p. 67: Sketch Map of Native Authorities in the N.T.

developed Native Authorities: Lawra, Tumu, Wa, Gonja, Mamprusi, Dagomba, Nanumba

partly developed: Kassena-Nankanni, Builsa, Aotati, Adele, Krachi

undeveloped: Mo, Yeji, Prang

Builsa (population): 49,080

 

Co 96; 738/14: Annual Report on the Northern Territories for the Year 1936-1937; by E.O. Rake, Acting Chief Commissioner of the N.T.

[photos: 8009-8076, cop. 1345]

P. 13 (8023): see below (White Fathers, p. 43)

You know that the Dagari were enrolled in great number in the list of those who wished to learn the truths of religion as soon as the Fathers were at Jirapa. This mass movement greatly astonished His Lordship Bishop Morin, and he anxiously asked himself how he could possible control it. It was for this reason that he hastened to see permission to open a new mission and he even closed for the time being the station at Wiagha so as to have the necessary staff for the Mission at Nandom.

P. 24 (8034) + p. 25 (8035):

That they have made such a success of the new enterprise speaks much for their intelligence and worth. This may be somewhat primitive judged by certain standards but they have good brains and are excellent material to work with. It would be easy to mention faults and shortcomings but when progress is already in advance of the most optimistic anticipations no good purpose is served by doing (p. 25:) so. Many years must pass before our eventual aims are fully realized. The promise shewn up to date gives cause for confidence that the realization of these aims will undoubtedly come in time. The above is the opinion of the Assistant District Commissioner, Navrongo, of the people in his area the Kassena-Nankanni and the Builsa.

P. 28-30 [8038-8040]

Builsa Native Authority

40. Much good work was done in this area under the leadership of the young and able Chief of Sandema. The tax collected was Lb 813 compared with an Estimate of Lb 547, the incidence being 2/- to 1/- per head taxable male. In spite of this however the Native Administration suffers from shortage of Revenue. It is unfortunate that such a progressive and enterprising administration should suffer this handicap. Its position off the main trade routes is responsible for this situation.

41. The Assistant District Commissioner reports as follows:

“It is doubtful whether it would be possible to find a Chief in this country who has greater authority over his people than the Chief of Sandema, an authority not bred by fear but by a well deserved respect and intensified by the strong natural sense of discipline possessed by the Builsa people.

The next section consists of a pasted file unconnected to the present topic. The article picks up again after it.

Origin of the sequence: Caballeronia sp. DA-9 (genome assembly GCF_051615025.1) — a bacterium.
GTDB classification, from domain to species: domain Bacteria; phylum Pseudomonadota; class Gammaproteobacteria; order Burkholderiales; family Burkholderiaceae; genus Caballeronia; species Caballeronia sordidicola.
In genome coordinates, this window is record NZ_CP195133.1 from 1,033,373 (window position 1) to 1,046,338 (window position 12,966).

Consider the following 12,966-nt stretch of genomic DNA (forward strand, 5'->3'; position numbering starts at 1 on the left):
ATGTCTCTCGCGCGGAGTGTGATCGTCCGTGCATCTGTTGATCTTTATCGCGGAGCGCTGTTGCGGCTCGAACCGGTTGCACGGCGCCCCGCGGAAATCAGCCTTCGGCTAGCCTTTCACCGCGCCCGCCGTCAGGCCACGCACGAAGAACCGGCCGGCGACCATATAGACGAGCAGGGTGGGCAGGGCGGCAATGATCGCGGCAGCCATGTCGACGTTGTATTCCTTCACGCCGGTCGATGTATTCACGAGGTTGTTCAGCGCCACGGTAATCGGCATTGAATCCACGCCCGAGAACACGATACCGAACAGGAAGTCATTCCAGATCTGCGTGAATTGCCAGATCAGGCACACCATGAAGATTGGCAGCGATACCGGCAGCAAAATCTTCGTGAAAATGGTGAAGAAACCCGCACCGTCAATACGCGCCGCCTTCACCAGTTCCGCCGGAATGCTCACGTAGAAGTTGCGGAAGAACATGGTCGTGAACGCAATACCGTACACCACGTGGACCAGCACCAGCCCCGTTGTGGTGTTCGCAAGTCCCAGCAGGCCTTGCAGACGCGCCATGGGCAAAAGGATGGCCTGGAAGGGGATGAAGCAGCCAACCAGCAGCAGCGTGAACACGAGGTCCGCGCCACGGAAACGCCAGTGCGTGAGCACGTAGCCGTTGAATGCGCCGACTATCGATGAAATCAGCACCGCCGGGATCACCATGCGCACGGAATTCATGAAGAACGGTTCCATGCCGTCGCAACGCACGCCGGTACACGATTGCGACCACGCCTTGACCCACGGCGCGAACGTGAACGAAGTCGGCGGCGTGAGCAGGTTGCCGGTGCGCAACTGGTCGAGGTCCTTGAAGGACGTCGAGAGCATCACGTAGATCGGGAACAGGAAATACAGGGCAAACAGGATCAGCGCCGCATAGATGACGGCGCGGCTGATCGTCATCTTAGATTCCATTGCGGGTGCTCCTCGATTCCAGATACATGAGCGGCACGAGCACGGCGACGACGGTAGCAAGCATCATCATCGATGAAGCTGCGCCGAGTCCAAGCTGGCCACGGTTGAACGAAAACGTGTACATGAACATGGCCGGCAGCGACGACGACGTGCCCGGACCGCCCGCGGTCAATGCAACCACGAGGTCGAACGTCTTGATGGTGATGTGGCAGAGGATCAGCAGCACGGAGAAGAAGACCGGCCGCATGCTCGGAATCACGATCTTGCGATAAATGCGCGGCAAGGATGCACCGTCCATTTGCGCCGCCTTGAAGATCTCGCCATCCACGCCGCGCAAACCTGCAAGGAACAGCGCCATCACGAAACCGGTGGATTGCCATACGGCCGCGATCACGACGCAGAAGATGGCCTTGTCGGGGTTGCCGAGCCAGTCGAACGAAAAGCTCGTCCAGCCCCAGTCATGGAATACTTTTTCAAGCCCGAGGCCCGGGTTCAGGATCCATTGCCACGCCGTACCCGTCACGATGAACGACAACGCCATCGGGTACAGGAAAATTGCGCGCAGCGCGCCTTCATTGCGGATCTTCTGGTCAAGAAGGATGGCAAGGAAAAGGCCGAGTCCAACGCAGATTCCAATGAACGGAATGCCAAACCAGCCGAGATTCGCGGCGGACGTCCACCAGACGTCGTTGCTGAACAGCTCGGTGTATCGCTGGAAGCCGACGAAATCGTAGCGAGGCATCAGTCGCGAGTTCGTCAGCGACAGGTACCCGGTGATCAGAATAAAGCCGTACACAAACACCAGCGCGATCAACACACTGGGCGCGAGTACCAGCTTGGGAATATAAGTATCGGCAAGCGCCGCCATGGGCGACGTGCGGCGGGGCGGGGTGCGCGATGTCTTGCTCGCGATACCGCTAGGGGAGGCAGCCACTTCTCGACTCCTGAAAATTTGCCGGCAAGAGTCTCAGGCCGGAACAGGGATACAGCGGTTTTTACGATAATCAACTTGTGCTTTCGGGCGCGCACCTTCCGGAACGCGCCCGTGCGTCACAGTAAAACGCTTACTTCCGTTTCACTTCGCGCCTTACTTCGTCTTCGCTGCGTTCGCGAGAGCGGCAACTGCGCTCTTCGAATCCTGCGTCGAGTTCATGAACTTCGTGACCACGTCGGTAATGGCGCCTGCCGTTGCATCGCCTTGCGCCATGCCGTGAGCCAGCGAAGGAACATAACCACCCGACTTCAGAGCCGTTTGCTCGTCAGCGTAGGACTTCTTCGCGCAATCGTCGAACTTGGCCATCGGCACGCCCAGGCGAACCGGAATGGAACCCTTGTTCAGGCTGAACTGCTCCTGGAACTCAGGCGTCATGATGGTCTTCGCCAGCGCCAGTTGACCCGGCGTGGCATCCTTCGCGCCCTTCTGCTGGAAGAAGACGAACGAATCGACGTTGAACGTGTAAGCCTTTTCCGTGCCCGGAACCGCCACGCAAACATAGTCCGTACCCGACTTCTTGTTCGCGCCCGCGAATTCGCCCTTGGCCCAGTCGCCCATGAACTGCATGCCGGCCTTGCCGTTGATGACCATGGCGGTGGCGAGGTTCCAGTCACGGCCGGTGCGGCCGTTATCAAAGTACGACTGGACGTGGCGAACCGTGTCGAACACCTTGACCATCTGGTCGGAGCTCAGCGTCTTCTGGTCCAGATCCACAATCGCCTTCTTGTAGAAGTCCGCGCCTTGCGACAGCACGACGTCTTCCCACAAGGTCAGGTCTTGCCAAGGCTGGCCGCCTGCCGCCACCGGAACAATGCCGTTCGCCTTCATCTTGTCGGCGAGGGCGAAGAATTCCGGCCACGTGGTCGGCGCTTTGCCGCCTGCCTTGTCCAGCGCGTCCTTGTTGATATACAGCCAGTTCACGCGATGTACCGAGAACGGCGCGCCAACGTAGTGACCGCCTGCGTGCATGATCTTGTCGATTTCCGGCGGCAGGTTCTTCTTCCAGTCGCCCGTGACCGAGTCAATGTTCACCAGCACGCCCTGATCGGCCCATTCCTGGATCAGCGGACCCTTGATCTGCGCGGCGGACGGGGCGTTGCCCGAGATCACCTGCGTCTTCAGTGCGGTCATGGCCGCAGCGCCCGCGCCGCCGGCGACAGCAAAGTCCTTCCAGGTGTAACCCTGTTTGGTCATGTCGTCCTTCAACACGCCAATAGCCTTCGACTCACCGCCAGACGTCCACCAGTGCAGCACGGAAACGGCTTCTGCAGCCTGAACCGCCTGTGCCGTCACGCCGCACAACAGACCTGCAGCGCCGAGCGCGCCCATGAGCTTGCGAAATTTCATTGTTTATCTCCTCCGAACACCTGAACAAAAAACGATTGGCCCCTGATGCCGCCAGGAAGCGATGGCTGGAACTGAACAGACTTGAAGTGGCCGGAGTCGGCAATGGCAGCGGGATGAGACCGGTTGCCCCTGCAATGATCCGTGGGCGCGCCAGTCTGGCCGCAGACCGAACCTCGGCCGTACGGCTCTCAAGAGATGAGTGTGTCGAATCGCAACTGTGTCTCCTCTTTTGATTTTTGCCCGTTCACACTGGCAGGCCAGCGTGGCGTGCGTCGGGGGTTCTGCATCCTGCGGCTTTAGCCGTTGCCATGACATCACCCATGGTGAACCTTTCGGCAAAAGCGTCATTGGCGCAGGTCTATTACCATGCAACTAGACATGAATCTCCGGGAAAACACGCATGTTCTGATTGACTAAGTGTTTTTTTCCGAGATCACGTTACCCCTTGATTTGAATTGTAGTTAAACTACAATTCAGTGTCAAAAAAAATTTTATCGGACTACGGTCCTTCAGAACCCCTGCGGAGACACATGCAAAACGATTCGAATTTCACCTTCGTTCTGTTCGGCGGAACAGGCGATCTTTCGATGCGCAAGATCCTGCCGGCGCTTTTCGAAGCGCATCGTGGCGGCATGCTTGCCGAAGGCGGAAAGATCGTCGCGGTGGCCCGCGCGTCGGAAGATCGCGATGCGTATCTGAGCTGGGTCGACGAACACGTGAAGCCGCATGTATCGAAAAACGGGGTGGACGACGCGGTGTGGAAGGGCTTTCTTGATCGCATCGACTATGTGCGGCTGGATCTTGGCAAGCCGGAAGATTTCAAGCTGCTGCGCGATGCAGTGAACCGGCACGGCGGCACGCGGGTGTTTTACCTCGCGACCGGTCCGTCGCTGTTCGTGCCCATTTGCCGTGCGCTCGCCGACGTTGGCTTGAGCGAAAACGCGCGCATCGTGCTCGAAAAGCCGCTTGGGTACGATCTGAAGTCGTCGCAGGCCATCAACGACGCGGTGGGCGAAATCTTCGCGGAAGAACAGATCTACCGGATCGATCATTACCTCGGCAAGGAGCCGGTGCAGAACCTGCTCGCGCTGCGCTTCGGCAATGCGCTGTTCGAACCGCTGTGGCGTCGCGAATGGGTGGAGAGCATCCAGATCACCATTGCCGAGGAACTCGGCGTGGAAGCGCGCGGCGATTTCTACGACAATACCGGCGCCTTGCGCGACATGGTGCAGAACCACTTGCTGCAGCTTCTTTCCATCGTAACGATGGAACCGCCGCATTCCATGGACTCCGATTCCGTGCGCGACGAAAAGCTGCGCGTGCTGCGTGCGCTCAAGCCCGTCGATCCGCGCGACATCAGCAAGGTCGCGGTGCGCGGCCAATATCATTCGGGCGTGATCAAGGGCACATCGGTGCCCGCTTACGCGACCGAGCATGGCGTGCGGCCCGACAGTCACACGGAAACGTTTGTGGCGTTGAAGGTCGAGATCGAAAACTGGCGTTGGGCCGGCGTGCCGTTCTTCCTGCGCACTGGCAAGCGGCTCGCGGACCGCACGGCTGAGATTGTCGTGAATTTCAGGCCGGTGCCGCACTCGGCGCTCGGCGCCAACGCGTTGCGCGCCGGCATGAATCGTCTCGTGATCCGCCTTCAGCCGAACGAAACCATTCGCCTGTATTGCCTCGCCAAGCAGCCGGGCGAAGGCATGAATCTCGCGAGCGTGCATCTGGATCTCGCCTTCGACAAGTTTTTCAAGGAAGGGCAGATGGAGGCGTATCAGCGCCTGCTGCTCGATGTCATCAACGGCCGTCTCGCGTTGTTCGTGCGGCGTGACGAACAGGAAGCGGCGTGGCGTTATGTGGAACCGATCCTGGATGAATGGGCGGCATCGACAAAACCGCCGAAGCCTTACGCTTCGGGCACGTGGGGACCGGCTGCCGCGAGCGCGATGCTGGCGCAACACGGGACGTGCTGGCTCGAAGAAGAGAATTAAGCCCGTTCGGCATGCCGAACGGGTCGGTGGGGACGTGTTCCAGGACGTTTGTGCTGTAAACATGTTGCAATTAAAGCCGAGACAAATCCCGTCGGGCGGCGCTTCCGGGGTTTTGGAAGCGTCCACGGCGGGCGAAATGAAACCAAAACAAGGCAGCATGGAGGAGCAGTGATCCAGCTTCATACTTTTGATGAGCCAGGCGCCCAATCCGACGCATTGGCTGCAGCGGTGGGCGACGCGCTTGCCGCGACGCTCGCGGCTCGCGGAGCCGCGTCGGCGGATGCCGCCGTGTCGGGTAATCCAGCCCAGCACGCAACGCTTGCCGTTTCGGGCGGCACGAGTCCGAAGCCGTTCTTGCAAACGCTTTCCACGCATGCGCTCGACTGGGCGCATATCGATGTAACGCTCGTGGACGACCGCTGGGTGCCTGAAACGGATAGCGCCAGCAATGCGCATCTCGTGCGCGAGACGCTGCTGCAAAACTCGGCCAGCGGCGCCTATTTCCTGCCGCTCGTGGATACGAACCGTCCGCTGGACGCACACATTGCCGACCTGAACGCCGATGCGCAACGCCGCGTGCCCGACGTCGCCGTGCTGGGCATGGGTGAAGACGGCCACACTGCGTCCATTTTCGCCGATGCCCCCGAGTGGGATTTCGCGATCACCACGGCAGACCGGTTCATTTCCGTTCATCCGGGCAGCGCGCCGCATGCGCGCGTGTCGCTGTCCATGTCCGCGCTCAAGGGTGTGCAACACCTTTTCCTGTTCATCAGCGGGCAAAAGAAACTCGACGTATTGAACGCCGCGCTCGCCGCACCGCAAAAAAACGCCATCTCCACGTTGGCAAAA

In this division it is not so much a question of teaching the Chiefs and people the meaning of indirect rule for either they knew it before or it comes naturally to them but merely of advising them and shewing them better methods. Compared with the Kassena-Nankanni it might be said that they are accomplished performers as compared with mere learners. This does not mean to imply that the Kassena-Nankanni are not progressing but the Builsa are far in advance of them. The reasons for this state of affairs are probably many but one certainly is that the Builsa being farther away from Navarro did not come under the Direct Rule influence of anything like the same extent as did the Kassena and Nankanni. The Builsa organisation, that of a State under a Paramount Chief, is also of course easier of control than a Federation, though a Federation if it can be made to work well is an excellent organisation.

42. An interesting and valuable visit to Tamale was arranged for the Chief of Sandema and 3 of his sub-chiefs. They remained at Tamale for 5 days during which time they visited all the places of interest and also Yendi. They were much impressed by everything they saw and it has no doubt “done them good for they were able to see work accomplished by other Native Administrations and generally to obtain a wider outlook upon things in general. The Chief of Sandema on seeing the waterworks at Tamale said, “Tis is wonderful and I now see what the whiteman has done for the country.” He was impressed by the engine and said, “I have never seen anything like this before. I should like one myself but fear that I shall never have one”.

43. In spite of their meagre resources this Native Administration has built a school which [is] very successful and most popular. It has also built a dispensary which will be opened shortly, and police lines and clerks quarters.

P. 34 [photo 8045]

STATISTICS OF THE CASES HEARD IN THE NATIVE COURTS DURING THE YEAR 1936/37 IN THE PROTECTORATE

Table:

Builsa: 39 criminal cases, 151 civil cases, no sanitary cases, Total: 190, Appeals: 1, Fines: 14.11.- Fees: 59.8.-

P. 77 (44; photo 8057), Schools

In addition to these schools having been taken-over, new schools have been established by the Native Administration and three such schools were opened during the year under review, one at Yendi in the Dagomba area, another at Kpembe hear Salaga and a third at Sandema, the chief town of the Builsa people.